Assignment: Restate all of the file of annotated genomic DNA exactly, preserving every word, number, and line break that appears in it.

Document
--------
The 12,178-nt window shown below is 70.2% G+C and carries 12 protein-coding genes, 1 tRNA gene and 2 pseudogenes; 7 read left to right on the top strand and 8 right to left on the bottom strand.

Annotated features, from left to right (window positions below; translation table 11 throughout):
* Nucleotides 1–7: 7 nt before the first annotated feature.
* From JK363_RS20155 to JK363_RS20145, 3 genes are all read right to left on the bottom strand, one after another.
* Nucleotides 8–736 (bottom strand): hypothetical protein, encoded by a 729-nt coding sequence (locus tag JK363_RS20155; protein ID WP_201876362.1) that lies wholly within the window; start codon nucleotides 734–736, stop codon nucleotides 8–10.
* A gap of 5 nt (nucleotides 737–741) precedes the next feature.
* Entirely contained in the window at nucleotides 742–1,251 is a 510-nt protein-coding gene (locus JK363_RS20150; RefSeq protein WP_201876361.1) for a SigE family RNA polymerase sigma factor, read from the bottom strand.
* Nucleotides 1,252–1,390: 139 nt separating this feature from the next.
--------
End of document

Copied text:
The 12,178-nt window shown below is 70.2% G+C and carries 12 protein-coding genes, 1 tRNA gene and 2 pseudogenes; 7 read left to right on the top strand and 8 right to left on the bottom strand.

Annotated features, from left to right (window positions below; translation table 11 throughout):
* Nucleotides 1–7: 7 nt before the first annotated feature.
* From JK363_RS20155 to JK363_RS20145, 3 genes are all read right to left on the bottom strand, one after another.
* Nucleotides 8–736 (bottom strand): hypothetical protein, encoded by a 729-nt coding sequence (locus tag JK363_RS20155; protein ID WP_201876362.1) that lies wholly within the window; start codon nucleotides 734–736, stop codon nucleotides 8–10.
* A gap of 5 nt (nucleotides 737–741) precedes the next feature.
* Entirely contained in the window at nucleotides 742–1,251 is a 510-nt protein-coding gene (locus JK363_RS20150; RefSeq protein WP_201876361.1) for a SigE family RNA polymerase sigma factor, read from the bottom strand.
* Nucleotides 1,252–1,390: 139 nt separating this feature from the next.